The following brief comments are merely priming the pump. Much more work needs to be done on the relationship between theology and bioethics. I want to suggest four basic theological propositions, points of reference, from which to engage in bioethics. To be sure, these points of reference give coordinates to most (if not all) areas of life, yet modern bioethical reflection is often abstracted from the larger narrative. We need to resist this cul-de-sac.
1) We must be canonical people, men and women of the Old and New Testaments, servants of Jesus Christ.
At their best, orthodox Christians are people of the Book. They are men and women who believe that God has spoken in the Old and New Testaments, in the canonical Scriptures, and ultimately, in his Son Jesus the Messiah. The message of the life, death, and resurrection of the Messiah is precisely the Gospel (the Good News). Followers of the Messiah need to live according to the Gospel, the Word of God. Jesus himself said, “Man shall not live by bread alone, but by every word that proceeds out of the mouth God” (Matt 4:4). The life ambition of every Christian is to become more and more like Jesus. Christians need to be steeped in the rich wells of the Scriptures; we need to be increasingly shaped by the psalms, the laments, the apocalyptic passages, the letters, the narratives. Our deepest sense of identity must be as the people of God, participants in the divine drama of redemption, holy actors in this final act between the first and second coming of the Messiah. We need the Word of God in all its richness to equip us to live life to the glory of God.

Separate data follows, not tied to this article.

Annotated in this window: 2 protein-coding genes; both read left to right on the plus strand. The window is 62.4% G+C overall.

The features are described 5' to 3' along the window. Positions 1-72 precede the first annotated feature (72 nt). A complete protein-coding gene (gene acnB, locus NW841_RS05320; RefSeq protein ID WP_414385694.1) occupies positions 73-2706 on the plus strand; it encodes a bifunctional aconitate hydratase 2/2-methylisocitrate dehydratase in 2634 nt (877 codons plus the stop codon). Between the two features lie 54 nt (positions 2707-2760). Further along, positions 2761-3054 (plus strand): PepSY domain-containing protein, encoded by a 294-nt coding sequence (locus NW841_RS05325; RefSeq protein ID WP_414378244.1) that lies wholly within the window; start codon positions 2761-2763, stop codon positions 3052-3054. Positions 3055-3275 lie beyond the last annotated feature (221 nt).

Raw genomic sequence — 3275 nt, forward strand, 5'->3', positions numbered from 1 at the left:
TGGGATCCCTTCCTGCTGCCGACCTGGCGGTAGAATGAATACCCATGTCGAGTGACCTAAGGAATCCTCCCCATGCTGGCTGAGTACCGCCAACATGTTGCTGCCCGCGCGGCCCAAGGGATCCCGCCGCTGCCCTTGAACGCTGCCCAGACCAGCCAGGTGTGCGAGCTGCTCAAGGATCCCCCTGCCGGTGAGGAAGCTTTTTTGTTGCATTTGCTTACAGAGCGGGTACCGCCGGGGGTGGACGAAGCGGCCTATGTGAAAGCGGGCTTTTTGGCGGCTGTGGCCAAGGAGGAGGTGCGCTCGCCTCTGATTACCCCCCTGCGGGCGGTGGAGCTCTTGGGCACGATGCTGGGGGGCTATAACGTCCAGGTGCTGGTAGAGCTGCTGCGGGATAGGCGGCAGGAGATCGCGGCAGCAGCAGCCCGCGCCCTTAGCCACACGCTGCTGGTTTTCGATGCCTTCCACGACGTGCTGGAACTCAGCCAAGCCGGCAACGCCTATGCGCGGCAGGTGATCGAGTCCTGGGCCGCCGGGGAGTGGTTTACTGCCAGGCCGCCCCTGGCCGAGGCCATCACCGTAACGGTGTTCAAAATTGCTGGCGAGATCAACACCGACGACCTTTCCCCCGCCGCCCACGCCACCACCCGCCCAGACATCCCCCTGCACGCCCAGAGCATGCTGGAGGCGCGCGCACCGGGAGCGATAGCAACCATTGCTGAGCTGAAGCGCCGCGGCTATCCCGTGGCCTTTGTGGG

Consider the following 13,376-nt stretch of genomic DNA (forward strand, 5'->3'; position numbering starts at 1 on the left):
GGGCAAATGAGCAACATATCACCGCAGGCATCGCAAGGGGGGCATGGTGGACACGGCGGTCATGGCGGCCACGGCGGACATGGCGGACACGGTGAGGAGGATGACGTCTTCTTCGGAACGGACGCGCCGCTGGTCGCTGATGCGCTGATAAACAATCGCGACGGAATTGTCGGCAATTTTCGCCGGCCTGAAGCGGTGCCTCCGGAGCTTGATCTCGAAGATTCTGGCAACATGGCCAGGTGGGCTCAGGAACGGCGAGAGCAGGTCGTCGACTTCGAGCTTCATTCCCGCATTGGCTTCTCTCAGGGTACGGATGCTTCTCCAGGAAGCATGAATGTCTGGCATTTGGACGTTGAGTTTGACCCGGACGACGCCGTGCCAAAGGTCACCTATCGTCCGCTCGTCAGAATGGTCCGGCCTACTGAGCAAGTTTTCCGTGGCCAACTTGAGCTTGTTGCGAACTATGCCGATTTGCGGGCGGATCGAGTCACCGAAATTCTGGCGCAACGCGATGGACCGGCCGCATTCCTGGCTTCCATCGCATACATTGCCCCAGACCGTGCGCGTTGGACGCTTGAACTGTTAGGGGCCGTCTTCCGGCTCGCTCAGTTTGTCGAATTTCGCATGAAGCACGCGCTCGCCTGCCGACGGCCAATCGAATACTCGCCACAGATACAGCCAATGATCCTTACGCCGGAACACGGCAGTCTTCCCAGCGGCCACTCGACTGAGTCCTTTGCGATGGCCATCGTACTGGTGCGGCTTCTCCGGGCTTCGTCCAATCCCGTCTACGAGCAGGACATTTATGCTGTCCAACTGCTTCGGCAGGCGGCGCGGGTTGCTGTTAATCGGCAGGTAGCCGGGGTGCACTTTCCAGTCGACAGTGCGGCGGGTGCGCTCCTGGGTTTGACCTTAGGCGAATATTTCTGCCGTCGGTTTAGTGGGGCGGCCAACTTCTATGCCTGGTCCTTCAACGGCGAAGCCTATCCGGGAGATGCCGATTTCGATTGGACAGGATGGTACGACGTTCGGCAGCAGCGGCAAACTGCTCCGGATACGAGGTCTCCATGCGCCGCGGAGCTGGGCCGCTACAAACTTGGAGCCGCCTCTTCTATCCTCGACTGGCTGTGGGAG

2) We must strive to live faithfully in our day, in all areas of life.